FAUQUIER COUNTY, Va. (DC News Now) — A Virginia school division is talking about a new Gov. Youngkin-era policy that would require parents to be in the know anytime their child could be exposed to sexually explicit materials.

The Fauquier County School Board was informed that the school division is preparing to craft its policy to present to them around October — before the January 1 deadline all school divisions have to make a policy that fulfills the guidelines.

Several parents spoke during the meeting about various topics — from teaching history to parental rights — which have been constantly debated and discussed in Virginia, especially since Gov. Youngkin’s election.

Virginia school boards have become more of a sounding board for parents, educators, and some students over the last several months, as evidenced by Monday’s night’s meeting at Fauquier County High School.

“Teach children how to think, not what to think,” Mary Brown Haak said during a public comment session.

Another speaker, Ann Burhans, said: “Freedom of speech is a fundamental American value.”

Mom’s for Liberty Fauquier County Chapter Chair Jamie Hinkle said this level of engagement is not a surprise.

“We spent the last two-and-a-half years kind of locked out of schools,” she said.

Hinkle said the level of involvement has grown not only because of COVID, but because parents feel more empowered.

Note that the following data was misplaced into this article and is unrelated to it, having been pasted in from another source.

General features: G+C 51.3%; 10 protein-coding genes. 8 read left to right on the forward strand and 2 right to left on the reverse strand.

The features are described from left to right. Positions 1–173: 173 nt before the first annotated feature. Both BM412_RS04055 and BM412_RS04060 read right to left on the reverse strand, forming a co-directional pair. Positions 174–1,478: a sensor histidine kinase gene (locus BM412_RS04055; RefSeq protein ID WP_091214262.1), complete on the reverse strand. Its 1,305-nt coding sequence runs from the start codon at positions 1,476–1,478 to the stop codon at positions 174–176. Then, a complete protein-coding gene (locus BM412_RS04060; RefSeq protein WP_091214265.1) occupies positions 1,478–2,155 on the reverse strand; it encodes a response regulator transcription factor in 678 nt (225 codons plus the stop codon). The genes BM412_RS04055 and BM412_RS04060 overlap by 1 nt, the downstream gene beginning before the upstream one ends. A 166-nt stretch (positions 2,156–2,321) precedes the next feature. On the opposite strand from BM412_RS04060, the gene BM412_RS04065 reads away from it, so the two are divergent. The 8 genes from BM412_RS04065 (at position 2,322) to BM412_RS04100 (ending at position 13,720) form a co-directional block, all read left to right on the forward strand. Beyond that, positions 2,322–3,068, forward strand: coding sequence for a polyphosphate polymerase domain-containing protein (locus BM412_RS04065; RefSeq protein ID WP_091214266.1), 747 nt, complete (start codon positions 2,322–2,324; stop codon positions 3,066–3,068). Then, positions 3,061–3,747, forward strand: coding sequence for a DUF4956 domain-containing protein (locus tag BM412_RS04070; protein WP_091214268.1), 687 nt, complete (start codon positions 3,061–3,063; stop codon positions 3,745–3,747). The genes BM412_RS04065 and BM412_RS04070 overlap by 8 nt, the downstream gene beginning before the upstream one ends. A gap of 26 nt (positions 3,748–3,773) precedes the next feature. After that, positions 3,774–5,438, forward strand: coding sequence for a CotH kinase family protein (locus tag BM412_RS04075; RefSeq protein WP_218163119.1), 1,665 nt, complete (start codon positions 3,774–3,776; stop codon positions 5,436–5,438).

“Virginia voted for [Gov. Glenn] Youngkin,” she said. “And Youngkin was, ‘get parents involved,’ ‘support parental rights.’ So it’s a slow process, but we’re getting there.”

Hinkle supports the conservative policy but others spoke out against it and raised concerns over book banning. Although the state’s requirement can be met without banning books, school divisions could go further.

“In the 1950s they banned this book,” said Art Poland, a professor at George Mason University who spoke at the meeting. “Well, all of us had to get it and read it at some point because it’s ‘bad.’ There must be something good there.”

There were also worries about how a policy like this one could make students feel.

“Unfortunately the recent efforts to ban books, and limit teaching related to cultural diversity, historical racism, sexism, gender identity or expression, will have a devastating impact on youth mental health,” said Elaine Shea.

Fauquier County’s next school board meeting is set for October 11 at 6 p.m.